Thursday, August 21, 2014
Cool, yet sunny desert mornings are always pleasant. Our Wednesday work day was productive and with a quarter of the TAT left, we were anxious to get back riding. Due north we rode to reconnect with the TAT at the town of McDermitt on the Nevada / Oregon border. Skies were mostly clear, with cloud streaking their way from west to east.
When we left US Highway 95 from McDermitt, we were in the middle of nowhere Nevada and Oregon with no way to know which state we were riding, except little fictitious lines on our GPS receiver screens. As always, the route always starts out as basic gravel roads, which degrade as our distance from populations increases.
The ubiquitous browns and yellows of plants that were past their prime envelope most of the landscape; although, occasionally we can see lush greens concentrated along creeks and springs that attract life to the desert even in the middle of summer. Frequently, these creeks and springs are where the ranchers established their homesteads. And in some cases, like the Pacheco Ranch in New Mexico, the TAT passed right through the middle of the ranch. This particular ranch occupied land on both side of the Oregon and Nevada line. As we approached the homestead, we had a fun water crossing before we stopped by the campus of barns, home, and other ranch buildings.
When we crossed into private property, we were often opening and closing gates. The variety of gates and the mechanisms that keep them closed spanned the horizon. The gate shown below had a leverage bar that made closing the gate more reasonable, as it was under decent tension.
This Oregon / Nevada TAT section was quite manageable for all of us; that is, until the road changed from decent to rough two-track that hardly had seen human presence, except for what appeared to be recent motorcycle tracks that wove back and forth, from left to right in an effort to find the path of least resistance.
We struggled up and down hills with rocks the size of baseballs and softballs, determined to not let the TAT get its way.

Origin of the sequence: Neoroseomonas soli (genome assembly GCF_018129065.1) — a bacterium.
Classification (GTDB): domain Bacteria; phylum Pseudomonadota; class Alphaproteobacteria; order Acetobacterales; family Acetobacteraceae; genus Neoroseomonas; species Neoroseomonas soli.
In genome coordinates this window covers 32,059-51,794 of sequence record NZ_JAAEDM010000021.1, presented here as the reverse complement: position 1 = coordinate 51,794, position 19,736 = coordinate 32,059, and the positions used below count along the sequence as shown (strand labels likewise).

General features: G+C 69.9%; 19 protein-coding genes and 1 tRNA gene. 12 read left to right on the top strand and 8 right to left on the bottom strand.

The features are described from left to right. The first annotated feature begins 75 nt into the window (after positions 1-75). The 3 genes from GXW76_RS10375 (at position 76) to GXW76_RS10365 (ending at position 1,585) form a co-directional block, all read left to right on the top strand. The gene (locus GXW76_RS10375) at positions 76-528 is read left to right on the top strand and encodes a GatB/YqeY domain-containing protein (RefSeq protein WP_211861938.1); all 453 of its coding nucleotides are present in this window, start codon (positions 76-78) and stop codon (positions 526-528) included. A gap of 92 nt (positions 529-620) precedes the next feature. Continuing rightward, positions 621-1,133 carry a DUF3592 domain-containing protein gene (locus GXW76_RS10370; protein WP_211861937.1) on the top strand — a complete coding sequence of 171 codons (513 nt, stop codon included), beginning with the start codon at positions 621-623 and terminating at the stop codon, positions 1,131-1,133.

Fortunately, clouds and the haze from wildland fire smoke managed to keep the temperatures in the high 70s. All was relatively well, until we reached creek crossings that had turned into a mucky mess thanks to the free range cattle.
The first creek crossing wasn’t bad. The second was a different story. We had dealt with mud, but this was a combination of stagnant water, mud, cow crap, and cow piss. It was a real s*#t hole! No big deal if we’re talking about a couple of feet to cross, but this was close to thirty feet. First assessment was to grab willow and sage branches to create some substance to facilitate crossing the muck. Twenty minutes later, we had made about five feet of progress and things were looking promising.
But wait, where does that path go? Seems that those pesky cows had found an alternate and drier route not too far upstream. Upon evaluation, we’d need to remove our saddlebags and as much weight as possible, since the “alternate” route was truly off-road and more technical than our TAT adventure so far.
Weight reduced, Kendrick was willing to be first and almost made it without issue. Almost made it. The uphill bank where we needed to exit was more sand than dirt and before we knew it Kendrick had his bike buried to the rear axle. Digging, pulling, and muscle were necessary to get the bike out, but once it was free, meant that we could get the others across.
Scott rode Madelyn’s bike across and up the bank without getting stuck and then he rode his bike across and up the bank without getting stuck. This little exercise cost us about an hour and a half, but we were victorious!
By the time we had re-loaded the bikes, it was time for our noon-time break. Madelyn opted for a nap in the dirt, while Kendrick and Scott enjoyed salad in a bag, pita chips, and hummus.
The TAT wound its way out down to a big valley with most of the land belonging to what appears to have been the King River Ranch.
The trail then heads back up an adjacent valley using roads that we’re not sure are technically roads any more. Again, we found ourselves later in the day with large uphill, rocky sections that were more technical than our skills and energy levels would accommodate. So, we needed to find an alternate unpaved road over to the next valley and eventually to Denio Junction.
Then we found our connector road! Called “Nine Mile Road”, it passed more or less from east to west, up and over the mountains to US Highway 140, not too far south of Denio Junction. The views were spectacular, the road wasn’t too gravelly, and we could make good time.
By 6:45PM, we made it to Denio Junction. Even though the restaurant was closed for the night, our bartender offered to make us sandwiches and given our appetites, we gladly accepted her offer. Not only were we in luck for grabbing a decent bite to eat, they had one room left with two beds, bonus!
You can’t be picky in the desert, 98 miles from Winnemucca and 140 miles from Lakeview. Denio Junction was the perfect place to call it a day, as we put ourselves that much closer to Port Orford.